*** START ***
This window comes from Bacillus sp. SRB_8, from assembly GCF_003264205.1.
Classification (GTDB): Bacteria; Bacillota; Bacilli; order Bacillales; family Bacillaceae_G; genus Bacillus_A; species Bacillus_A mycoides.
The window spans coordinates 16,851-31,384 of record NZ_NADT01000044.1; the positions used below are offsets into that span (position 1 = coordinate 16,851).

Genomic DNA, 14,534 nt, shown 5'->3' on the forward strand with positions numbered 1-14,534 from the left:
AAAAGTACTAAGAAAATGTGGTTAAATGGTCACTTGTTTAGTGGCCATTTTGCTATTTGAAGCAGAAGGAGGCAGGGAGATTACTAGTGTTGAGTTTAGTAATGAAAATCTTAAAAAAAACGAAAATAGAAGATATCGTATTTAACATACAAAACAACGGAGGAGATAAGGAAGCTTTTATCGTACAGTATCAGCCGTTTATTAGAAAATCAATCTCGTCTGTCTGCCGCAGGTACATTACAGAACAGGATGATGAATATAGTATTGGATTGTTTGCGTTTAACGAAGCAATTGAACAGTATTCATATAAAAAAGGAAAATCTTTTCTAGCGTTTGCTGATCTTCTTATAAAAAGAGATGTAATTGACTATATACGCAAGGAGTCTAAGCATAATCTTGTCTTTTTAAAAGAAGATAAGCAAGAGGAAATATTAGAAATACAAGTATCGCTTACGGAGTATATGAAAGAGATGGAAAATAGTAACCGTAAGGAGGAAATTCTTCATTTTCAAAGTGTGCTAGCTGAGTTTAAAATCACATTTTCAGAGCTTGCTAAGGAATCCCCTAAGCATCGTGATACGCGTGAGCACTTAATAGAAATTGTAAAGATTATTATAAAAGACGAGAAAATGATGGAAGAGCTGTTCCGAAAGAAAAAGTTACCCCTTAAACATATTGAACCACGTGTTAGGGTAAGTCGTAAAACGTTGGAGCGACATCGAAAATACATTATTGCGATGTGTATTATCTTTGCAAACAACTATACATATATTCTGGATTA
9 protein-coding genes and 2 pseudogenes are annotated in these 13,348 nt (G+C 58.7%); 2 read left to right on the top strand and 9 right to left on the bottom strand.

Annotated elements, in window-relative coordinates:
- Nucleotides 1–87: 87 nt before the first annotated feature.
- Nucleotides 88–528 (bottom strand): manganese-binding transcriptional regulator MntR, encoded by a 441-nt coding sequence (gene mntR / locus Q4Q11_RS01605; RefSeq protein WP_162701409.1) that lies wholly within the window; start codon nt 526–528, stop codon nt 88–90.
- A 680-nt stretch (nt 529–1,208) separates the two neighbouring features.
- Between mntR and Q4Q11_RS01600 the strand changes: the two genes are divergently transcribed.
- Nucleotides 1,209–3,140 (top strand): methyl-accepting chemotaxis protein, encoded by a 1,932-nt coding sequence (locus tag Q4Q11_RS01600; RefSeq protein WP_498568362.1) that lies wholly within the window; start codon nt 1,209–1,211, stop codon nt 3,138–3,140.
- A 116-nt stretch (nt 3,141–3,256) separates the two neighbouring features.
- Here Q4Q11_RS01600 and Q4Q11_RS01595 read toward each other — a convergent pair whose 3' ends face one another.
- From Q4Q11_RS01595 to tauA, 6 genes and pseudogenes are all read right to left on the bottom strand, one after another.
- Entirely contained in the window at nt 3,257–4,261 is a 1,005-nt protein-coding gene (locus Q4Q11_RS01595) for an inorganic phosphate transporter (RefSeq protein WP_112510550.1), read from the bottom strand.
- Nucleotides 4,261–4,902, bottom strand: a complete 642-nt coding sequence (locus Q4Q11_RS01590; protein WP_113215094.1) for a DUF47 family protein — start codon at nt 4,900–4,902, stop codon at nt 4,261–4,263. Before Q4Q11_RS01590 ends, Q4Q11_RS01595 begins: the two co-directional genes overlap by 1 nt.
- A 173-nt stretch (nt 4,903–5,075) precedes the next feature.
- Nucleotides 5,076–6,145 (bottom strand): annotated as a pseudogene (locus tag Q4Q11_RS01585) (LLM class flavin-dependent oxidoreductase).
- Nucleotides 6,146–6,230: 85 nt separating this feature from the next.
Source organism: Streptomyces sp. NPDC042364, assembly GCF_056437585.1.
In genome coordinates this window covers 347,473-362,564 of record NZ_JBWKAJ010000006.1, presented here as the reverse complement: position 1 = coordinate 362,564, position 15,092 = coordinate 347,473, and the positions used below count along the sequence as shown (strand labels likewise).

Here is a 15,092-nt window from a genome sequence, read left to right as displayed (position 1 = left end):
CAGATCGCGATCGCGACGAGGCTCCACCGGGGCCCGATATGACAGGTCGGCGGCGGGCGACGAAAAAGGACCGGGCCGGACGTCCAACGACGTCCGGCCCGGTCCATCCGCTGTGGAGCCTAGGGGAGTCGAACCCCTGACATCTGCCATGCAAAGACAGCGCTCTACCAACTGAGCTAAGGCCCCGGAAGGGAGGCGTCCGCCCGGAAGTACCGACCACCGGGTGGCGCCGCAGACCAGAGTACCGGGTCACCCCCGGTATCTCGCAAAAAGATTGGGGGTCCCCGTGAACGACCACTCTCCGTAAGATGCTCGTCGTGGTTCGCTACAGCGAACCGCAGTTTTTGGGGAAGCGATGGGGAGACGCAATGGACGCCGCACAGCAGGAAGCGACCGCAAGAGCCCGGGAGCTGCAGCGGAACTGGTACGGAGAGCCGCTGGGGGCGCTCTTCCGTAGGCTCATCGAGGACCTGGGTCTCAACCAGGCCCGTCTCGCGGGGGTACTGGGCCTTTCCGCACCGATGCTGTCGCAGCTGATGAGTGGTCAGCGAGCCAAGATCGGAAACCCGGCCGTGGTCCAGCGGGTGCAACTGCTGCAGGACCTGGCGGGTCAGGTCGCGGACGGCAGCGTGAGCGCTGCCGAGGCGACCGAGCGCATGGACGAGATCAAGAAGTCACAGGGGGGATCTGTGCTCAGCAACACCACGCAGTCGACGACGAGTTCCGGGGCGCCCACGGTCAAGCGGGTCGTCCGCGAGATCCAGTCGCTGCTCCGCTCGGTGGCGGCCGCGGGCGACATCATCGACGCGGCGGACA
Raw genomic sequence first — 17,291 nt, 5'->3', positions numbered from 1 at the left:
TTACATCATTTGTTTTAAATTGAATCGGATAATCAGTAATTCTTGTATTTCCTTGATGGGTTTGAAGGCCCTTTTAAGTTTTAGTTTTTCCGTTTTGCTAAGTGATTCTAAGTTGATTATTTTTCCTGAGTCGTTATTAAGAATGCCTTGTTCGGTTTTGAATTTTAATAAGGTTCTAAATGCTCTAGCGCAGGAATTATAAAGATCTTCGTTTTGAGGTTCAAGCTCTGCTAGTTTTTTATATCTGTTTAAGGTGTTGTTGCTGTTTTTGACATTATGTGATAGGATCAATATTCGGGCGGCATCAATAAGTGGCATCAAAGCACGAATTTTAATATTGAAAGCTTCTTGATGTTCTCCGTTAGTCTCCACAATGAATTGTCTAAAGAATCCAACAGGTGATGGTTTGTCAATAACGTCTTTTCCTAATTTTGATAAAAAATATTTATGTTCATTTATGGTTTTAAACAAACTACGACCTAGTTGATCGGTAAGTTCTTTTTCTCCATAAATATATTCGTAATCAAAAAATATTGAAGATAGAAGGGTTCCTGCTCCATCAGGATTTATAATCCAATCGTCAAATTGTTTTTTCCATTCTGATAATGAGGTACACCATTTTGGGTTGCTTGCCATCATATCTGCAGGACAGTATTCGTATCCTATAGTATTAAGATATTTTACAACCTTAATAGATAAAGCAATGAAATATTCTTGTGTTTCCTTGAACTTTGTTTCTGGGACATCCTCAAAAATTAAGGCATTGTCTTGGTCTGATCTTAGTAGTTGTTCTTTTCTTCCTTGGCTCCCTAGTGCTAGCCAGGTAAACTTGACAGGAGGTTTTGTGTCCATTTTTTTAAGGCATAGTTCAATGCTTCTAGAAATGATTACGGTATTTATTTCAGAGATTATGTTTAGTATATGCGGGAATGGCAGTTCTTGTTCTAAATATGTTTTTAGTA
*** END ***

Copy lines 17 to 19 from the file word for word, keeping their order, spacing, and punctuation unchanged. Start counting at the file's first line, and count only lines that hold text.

- Nucleotides 4,261–4,902, bottom strand: a complete 642-nt coding sequence (locus Q4Q11_RS01590; protein WP_113215094.1) for a DUF47 family protein — start codon at nt 4,900–4,902, stop codon at nt 4,261–4,263. Before Q4Q11_RS01590 ends, Q4Q11_RS01595 begins: the two co-directional genes overlap by 1 nt.
- A 173-nt stretch (nt 4,903–5,075) precedes the next feature.
- Nucleotides 5,076–6,145 (bottom strand): annotated as a pseudogene (locus tag Q4Q11_RS01585) (LLM class flavin-dependent oxidoreductase).